Best in Show

Picking through a pack for dogs with star potential at an open casting call

The nearly wall-sized baby-blue screen standing in the center of the room is shaking and bumping as if it were being manhandled by some club-footed poltergeist; likewise the fold-out chair I had stationed in what I thought was an unobtrusive corner of this smallish kennel in the biggish PetSafe Village complex, a store/grooming center/day-care/playground for four-legged friends, just off Lovell Road.

The former event is actually being caused by Henley, a large but amiable golden-brown hound dog who seems to prefer poking around to having his picture taken. The latter incident—my quaking chair—is attributable to Devon, a small and impish 3-year-old who earns a pass for her mischief by trading on her irresistible cherub's smile. They're very much alike, Henley and Devon, both of them adorable, curious, sweet-natured—and relentlessly, incurably fidgety.

And both are currently under the watchful, though forgiving, eyes of Devon's parents, Greg and Carol Tresan, proprietors of Atlanta Dogworks Animal Talent and Wrangling, an animal talent scouting agency for TV, print, and film. Today they've trekked all the way to Knoxville, home of the PetSafe headquarters, looking for furry faces to put on the front of PetSafe packaging.

"We're looking for animals that are trained, reliable, and good with kids," says Carol, a slim brunette in her mid-30s. When the couple is scouting, Carol is the director and emcee—pointing, pacifying, cajoling pets and owners alike with sweet talk and doggie treats while Greg sits and shoots, the calm in the eye of the storm.

"And when we're looking for animals for product ads," she continues, "it's preferable that they be smooth-coated, so you can see the collar."

"Color is important, too, because black dogs tend to turn into big shadows on film," adds Greg, a bespectacled, athletic 40-ish fellow with a soul patch and grey-streaked black hair. "And we generally prefer happy-looking dogs."

On this humid afternoon, the couple sees more than 50 dogs of various sorts: There's an ominous-looking but ultimately friendly German shepherd, Arco, its coat black as coal, save for a few tiny glimmers of gold; a handsome pit bull named Noah; Cameo and Carmen, precious and perfectly behaved twin Shelton sheep dogs; and a sweet, sad-eyed little mutt named Lucky.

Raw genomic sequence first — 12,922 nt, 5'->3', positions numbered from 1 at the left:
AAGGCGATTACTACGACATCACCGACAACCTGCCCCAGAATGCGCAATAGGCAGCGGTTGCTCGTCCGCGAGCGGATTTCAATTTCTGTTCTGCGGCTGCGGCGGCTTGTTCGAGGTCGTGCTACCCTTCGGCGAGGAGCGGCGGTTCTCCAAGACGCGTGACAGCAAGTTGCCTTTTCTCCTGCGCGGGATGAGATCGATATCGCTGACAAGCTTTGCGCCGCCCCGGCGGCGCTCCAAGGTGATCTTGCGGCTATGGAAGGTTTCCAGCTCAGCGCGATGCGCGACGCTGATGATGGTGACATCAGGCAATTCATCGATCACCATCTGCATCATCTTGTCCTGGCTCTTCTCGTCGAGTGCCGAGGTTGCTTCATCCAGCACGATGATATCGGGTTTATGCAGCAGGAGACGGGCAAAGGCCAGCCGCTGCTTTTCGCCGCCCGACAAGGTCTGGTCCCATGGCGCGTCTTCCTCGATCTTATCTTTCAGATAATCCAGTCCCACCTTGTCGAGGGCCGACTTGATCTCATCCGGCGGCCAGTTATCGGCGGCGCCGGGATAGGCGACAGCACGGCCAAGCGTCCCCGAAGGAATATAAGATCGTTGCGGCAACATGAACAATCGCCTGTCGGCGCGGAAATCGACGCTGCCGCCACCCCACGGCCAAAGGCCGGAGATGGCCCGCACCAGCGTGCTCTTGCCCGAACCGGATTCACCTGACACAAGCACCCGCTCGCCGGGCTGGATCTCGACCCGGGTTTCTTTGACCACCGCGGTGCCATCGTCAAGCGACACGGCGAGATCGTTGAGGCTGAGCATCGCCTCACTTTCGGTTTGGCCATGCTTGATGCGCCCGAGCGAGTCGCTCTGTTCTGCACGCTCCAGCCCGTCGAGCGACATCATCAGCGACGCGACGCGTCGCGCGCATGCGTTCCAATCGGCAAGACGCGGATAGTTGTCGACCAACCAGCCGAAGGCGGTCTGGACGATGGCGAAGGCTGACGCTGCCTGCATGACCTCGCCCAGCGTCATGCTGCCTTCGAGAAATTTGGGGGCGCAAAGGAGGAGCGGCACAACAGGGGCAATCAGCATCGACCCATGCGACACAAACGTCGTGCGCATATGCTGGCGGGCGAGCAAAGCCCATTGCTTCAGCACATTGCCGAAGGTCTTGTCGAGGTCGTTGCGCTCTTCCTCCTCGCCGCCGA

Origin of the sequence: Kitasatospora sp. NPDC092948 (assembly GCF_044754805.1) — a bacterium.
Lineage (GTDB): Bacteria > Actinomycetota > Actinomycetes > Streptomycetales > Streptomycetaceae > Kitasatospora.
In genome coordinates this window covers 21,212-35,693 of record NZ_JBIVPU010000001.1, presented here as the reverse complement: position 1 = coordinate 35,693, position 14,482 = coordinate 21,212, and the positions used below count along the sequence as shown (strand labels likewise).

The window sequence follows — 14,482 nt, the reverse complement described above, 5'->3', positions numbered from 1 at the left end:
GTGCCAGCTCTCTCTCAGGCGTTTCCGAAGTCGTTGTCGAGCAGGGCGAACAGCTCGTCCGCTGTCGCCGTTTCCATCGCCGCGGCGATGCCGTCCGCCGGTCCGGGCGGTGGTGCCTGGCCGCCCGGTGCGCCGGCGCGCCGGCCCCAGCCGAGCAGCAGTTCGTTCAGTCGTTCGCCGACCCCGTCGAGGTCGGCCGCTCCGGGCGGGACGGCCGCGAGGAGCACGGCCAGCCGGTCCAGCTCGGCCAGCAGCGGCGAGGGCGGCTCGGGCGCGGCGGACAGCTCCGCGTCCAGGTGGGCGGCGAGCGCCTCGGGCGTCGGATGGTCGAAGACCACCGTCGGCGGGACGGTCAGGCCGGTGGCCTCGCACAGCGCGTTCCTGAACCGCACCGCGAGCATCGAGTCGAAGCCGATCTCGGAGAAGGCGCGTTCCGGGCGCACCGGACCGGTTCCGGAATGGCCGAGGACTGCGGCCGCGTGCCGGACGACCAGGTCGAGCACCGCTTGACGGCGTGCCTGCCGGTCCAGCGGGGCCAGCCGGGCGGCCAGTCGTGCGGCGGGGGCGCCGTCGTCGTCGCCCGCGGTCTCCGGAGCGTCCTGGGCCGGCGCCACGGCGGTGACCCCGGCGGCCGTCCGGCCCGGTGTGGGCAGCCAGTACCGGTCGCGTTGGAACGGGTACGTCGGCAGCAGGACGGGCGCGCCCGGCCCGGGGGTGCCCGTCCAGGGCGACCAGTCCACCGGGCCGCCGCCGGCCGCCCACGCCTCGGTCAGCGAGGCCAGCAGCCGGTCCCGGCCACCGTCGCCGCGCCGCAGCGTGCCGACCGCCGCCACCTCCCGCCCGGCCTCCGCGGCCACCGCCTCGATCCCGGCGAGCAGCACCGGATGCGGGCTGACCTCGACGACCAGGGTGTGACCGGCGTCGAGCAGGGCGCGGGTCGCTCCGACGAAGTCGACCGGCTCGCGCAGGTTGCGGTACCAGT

Now healthy and well-cared-for, Lucky was rescued from the side of the highway, lame and underfed, says his owner, a plump, pleasant woman in her late 40s. "He was in bad shape at first; I'll never forget the first time he actually peed on the tree he was aiming at," she remembers.

A veteran dog trainer, Greg says he happened into show business around 20 years ago as a result of his owning a talented Australian shepherd named Jumpin' Jess, one of the best Frisbee dogs of its time. Greg and Jess traveled the world over, competing, appearing in TV commercials and print ads, even performing at the half-time of a Super Bowl. From training his own pets for commercial appearances, Greg soon graduated to scouting other talent.

Today, the Tresans have more than 2,000 dogs in their database, as well 11 of their own. Recent high-profile projects for which they have scouted include a DirectTV ad with football's Manning brothers, and a NASCAR commercial with Dale Earnhardt Jr. and his no. 88 Impala.

The people who parade their pets in front of the camera this afternoon seem like sensible folks—animal lovers who have decided, on a lark, to give their babies a shot at stardom. "Most of the people we see are really nice," says Greg. "And all of them really care about their dogs, more than anything."

Still, Carol says you can always spot a few stage-parents in the making, fussing and nagging and dithering, hands clasped expectantly—Mrs. Spears prodding little Britney at her Mouseketeers audition. "We get a few of those types all the time," she tells me. "You missed the Great Dane Lady earlier today."

"We did a casting call for basset hounds once that was pretty memorable," relates Greg. He's patiently pausing from his photographic duties to rein in his own little charge, Devon, who has thoughtfully chosen to tether the folding chair to a window with a roll of blue ribbon and tape.

"This one woman came in, going on and on about her dog; he had won the Biggest Paws contest in Georgia, and he could eat a biscuit and take a poo at the same time," he continues. "These people volunteer this stuff, like this is something we want."

Chair and window are rescued, but Devon escapes. "Eating a biscuit and taking a poo simultaneously," Greg chuckles. "Yeah, let me tell you, we get calls for that one all the time."